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Beverly Guy-Sheftall: All Our Oppressions are Interconnected

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“Black feminism is the political idea that all forms of oppression, which are global and persistent, are interconnected and structural: white supremacy, racism, heterosexism, ableism, class disparities,” said Dr. Beverly Guy-Sheftall, referencing bell hooks. “All of those systems of oppression are connected, and we experience them simultaneously. We have to dismantle all of those structural systems and cannot prioritize one over the other,” she said. Using this lens, Dr. Guy-Sheftall drew a long history of Black feminist activism, including Ida B. Wells and her anti-lynching campaign, the organizers of the Atlanta washerwomen’s strike of 1881, Rosa Parks’ anti-rape organizing, and of course the work of the Combahee River Collective. Her conversation with Black Work Talk co-hosts Steven Pitts and Sheri Davis, Guy-Sheftall dug into this history, the ways power functions within and outside the Black community, and how a Black feminist understanding can shape organizing praxis.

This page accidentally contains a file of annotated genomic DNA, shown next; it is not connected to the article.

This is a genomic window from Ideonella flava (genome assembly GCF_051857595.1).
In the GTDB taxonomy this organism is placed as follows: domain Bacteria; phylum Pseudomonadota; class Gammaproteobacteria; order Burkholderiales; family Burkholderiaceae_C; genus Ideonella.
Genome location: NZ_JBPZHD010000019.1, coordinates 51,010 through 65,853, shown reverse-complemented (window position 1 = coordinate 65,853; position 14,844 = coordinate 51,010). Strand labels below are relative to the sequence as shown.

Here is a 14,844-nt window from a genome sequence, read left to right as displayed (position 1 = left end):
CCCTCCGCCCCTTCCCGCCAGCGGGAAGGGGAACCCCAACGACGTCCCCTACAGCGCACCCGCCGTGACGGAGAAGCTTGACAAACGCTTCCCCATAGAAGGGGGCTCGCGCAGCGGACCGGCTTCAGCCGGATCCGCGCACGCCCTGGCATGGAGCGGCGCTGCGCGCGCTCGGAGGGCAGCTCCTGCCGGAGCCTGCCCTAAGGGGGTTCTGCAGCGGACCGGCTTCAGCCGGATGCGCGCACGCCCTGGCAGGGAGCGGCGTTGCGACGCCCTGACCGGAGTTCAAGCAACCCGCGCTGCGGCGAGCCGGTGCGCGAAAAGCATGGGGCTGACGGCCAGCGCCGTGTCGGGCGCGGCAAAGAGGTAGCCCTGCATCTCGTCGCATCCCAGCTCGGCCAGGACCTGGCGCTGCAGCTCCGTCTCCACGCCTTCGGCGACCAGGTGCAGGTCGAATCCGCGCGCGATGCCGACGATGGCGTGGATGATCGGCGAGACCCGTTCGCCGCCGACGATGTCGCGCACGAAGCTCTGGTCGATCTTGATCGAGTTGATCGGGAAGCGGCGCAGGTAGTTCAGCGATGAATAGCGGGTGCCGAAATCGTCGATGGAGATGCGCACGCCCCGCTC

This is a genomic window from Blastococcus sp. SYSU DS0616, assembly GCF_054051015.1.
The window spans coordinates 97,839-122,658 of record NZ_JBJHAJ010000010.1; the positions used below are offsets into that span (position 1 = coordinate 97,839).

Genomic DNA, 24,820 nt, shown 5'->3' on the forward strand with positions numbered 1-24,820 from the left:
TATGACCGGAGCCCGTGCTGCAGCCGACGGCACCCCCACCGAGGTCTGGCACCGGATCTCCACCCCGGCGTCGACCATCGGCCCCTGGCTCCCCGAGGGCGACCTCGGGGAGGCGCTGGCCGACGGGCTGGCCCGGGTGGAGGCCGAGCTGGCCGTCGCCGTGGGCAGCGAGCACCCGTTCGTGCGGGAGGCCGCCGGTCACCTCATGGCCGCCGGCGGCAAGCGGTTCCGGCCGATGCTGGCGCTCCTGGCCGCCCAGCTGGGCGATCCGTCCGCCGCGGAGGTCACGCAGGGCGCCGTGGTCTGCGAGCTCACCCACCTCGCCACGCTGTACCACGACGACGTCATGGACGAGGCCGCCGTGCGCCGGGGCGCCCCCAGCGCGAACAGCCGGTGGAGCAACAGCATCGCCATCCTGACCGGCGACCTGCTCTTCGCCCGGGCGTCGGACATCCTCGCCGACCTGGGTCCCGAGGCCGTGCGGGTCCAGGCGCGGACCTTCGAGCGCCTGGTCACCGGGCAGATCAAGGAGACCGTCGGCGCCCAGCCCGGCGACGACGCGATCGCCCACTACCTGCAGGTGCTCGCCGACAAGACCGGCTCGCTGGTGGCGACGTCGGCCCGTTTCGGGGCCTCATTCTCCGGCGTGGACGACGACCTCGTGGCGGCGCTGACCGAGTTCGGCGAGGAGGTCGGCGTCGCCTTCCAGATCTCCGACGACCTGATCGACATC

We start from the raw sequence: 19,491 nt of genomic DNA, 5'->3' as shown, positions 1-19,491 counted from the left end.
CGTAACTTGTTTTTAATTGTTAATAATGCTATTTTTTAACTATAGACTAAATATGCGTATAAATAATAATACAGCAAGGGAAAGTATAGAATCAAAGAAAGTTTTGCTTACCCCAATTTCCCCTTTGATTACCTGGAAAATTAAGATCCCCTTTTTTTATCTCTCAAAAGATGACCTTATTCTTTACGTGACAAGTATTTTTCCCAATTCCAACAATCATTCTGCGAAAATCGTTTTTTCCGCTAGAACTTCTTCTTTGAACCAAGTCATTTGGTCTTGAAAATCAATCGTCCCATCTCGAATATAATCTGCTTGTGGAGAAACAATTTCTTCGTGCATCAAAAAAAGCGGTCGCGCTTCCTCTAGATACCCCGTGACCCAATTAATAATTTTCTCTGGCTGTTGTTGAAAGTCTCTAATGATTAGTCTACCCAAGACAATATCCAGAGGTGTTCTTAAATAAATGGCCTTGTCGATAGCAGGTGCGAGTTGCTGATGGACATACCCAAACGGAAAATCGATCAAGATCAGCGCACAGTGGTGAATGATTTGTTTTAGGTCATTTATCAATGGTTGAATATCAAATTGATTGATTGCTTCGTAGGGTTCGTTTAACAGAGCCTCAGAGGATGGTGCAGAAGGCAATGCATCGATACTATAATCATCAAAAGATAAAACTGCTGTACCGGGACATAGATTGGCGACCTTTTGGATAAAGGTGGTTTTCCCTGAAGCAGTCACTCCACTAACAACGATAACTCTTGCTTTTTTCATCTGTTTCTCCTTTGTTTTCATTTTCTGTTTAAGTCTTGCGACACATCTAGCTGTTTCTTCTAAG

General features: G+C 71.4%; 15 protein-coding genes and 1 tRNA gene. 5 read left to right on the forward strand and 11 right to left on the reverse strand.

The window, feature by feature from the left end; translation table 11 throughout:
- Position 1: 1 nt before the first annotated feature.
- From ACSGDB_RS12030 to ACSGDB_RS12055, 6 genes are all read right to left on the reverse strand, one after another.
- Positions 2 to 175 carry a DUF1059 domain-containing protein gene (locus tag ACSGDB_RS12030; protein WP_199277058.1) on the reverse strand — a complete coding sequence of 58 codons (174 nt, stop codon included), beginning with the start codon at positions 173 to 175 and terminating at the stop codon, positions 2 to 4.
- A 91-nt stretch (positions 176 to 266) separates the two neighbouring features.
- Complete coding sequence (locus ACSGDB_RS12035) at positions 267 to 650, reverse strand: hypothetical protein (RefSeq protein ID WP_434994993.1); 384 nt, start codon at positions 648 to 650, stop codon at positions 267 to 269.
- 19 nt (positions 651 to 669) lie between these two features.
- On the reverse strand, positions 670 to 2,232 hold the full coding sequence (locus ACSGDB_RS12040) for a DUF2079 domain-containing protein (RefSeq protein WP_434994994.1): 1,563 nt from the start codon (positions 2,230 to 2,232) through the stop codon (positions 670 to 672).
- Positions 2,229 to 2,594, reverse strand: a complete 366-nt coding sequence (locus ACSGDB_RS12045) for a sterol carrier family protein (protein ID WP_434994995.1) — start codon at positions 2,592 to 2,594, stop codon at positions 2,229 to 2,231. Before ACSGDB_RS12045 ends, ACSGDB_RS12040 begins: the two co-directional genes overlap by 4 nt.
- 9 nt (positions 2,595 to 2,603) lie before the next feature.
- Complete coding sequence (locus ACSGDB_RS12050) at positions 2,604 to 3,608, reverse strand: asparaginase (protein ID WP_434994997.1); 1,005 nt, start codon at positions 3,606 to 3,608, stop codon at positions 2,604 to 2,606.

Guests

Beverly Guy-Sheftall

Dr. Beverly Guy-Sheftall is the founding director of the Women’s Research and Resource Center (since 1981) and Anna Julia Cooper Professor of Women’s Studies at Spelman College.  She is also an adjunct professor at Emory University’s Institute for Women’s Studies, where she teaches graduate courses in their doctoral program, and a past president of the National Women’s Studies Association (NWSA). Her anthology, Words of Fire: An Anthology of African-American Feminist Thought, is a foundational collection.


Tagged

Black Feminist Theory
Black radical tradition
Intersectionality
Labor Organizing

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